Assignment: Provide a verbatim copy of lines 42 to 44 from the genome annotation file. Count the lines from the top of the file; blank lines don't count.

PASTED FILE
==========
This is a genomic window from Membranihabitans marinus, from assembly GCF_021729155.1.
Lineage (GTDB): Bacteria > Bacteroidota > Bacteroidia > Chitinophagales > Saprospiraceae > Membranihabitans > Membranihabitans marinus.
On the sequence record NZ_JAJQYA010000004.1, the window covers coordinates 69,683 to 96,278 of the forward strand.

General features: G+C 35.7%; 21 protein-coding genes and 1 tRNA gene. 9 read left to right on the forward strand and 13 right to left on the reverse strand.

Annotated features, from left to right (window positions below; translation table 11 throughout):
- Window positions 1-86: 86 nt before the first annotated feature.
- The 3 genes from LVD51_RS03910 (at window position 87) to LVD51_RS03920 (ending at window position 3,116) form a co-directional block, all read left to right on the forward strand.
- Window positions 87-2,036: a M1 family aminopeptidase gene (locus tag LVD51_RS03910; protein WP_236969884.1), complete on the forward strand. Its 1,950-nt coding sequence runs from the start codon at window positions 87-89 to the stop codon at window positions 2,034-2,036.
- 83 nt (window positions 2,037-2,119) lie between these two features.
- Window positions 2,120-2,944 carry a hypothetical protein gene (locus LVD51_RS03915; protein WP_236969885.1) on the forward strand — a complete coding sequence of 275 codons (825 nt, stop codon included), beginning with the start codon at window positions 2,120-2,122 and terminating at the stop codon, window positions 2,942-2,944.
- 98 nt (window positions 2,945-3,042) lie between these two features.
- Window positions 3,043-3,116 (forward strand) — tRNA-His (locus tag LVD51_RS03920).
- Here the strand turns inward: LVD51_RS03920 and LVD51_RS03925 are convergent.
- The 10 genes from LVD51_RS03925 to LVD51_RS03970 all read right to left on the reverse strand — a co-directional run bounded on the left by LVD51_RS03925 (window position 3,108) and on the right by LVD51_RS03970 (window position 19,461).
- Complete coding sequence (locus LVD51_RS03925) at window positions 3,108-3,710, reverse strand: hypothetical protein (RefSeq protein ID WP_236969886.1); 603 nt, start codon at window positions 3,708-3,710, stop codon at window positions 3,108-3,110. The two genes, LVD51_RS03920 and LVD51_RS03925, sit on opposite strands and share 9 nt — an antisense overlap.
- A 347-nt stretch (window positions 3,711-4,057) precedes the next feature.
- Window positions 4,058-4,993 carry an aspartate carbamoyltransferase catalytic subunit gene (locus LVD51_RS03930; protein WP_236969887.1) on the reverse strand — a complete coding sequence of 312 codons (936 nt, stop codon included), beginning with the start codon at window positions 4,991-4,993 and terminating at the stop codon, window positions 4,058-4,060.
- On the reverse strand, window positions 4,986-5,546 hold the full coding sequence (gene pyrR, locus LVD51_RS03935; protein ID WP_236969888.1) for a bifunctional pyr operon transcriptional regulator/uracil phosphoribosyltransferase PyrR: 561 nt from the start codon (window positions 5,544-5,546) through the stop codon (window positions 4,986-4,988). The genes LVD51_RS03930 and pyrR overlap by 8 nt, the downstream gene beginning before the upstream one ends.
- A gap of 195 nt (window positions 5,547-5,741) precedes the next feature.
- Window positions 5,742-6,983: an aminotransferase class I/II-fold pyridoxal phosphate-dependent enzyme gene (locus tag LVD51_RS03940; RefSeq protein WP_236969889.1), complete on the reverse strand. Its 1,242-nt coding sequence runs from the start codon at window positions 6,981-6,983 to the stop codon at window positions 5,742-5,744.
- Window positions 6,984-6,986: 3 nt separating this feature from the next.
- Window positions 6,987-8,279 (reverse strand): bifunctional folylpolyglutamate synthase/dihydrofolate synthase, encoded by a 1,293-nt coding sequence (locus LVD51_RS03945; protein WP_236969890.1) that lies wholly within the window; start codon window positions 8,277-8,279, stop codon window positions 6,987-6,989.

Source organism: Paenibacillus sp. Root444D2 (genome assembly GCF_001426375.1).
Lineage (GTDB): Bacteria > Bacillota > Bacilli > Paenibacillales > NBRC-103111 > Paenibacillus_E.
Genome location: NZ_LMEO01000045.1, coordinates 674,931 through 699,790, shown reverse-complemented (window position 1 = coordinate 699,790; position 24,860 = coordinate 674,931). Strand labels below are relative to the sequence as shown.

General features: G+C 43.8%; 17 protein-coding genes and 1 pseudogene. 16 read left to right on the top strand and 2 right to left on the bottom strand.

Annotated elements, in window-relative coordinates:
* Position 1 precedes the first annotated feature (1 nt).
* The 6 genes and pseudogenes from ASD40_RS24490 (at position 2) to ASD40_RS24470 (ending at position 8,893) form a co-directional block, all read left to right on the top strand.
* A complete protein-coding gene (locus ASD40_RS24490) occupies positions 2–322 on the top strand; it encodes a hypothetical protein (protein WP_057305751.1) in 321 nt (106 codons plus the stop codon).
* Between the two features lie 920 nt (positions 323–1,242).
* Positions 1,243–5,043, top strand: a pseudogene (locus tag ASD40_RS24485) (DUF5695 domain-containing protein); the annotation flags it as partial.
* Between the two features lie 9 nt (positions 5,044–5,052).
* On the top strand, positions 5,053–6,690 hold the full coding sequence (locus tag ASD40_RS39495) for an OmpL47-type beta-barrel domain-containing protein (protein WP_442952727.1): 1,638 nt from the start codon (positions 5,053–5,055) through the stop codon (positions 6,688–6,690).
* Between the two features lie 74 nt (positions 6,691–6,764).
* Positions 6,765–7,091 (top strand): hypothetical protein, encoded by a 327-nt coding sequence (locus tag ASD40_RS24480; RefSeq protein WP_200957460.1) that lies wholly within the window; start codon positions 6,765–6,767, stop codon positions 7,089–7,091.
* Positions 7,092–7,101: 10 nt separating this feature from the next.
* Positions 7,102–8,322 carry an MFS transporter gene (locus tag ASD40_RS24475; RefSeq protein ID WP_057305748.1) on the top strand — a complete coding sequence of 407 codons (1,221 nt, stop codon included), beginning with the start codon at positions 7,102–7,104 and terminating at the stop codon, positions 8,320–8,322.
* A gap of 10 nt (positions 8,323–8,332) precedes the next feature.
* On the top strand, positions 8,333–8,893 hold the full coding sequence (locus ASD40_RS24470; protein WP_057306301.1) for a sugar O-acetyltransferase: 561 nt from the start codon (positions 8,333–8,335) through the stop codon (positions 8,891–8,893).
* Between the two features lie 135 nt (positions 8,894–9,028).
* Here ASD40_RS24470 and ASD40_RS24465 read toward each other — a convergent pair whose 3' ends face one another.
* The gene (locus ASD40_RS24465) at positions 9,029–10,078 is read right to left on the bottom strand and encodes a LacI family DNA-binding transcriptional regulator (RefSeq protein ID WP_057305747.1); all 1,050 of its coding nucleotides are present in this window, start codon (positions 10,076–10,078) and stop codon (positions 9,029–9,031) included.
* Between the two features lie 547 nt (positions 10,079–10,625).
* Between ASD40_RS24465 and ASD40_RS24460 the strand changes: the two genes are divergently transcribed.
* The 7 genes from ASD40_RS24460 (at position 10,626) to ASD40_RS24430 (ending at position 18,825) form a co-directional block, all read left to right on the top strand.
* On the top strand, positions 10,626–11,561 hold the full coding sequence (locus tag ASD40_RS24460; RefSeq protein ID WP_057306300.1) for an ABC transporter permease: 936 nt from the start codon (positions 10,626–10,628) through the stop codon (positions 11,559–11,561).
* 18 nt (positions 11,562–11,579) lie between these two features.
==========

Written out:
* Here ASD40_RS24470 and ASD40_RS24465 read toward each other — a convergent pair whose 3' ends face one another.
* The gene (locus ASD40_RS24465) at positions 9,029–10,078 is read right to left on the bottom strand and encodes a LacI family DNA-binding transcriptional regulator (RefSeq protein ID WP_057305747.1); all 1,050 of its coding nucleotides are present in this window, start codon (positions 10,076–10,078) and stop codon (positions 9,029–9,031) included.
* Between the two features lie 547 nt (positions 10,079–10,625).